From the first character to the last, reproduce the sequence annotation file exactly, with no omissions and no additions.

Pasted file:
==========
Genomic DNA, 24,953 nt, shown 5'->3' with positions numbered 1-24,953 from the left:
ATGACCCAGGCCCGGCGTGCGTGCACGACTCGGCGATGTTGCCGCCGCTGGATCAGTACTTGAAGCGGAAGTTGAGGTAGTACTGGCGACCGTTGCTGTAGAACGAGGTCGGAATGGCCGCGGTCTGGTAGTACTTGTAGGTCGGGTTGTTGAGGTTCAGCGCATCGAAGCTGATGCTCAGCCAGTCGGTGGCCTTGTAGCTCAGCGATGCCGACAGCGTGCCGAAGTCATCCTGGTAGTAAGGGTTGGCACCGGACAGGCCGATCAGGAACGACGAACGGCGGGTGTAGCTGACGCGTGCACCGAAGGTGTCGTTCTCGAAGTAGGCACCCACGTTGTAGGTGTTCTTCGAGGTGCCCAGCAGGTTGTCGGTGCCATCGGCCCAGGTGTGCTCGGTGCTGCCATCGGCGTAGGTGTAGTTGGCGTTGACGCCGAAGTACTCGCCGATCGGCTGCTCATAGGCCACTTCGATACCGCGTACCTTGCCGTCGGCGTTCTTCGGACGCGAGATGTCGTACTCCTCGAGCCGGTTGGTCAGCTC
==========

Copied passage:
Genomic DNA, 24,953 nt, shown 5'->3' with positions numbered 1-24,953 from the left:
ATGACCCAGGCCCGGCGTGCGTGCACGACTCGGCGATGTTGCCGCCGCTGGATCAGTACTTGAAGCGGAAGTTGAGGTAGTACTGGCGACCGTTGCTGTAGAACGAGGTCGGAATGGCCGCGGTCTGGTAGTACTTGTAGGTCGGGTTGTTGAGGTTCAGCGCATCGAAGCTGATGCTCAGCCAGTCGGTGGCCTTGTAGCTCAGCGATGCCGACAGCGTGCCGAAGTCATCCTGGTAGTAAGGGTTGGCACCGGACAGGCCGATCAGGAACGACGAACGGCGGGTGTAGCTGACGCGTGCACCGAAGGTGTCGTTCTCGAAGTAGGCACCCACGTTGTAGGTGTTCTTCGAGGTGCCCAGCAGGTTGTCGGTGCCATCGGCCCAGGTGTGCTCGGTGCTGCCATCGGCGTAGGTGTAGTTGGCGTTGACGCCGAAGTACTCGCCGATCGGCTGCTCATAGGCCACTTCGATACCGCGTACCTTGCCGTCGGCGTTCTTCGGACGCGAGATGTCGTACTCCTCGAGCCGGTTGGTCAGCTC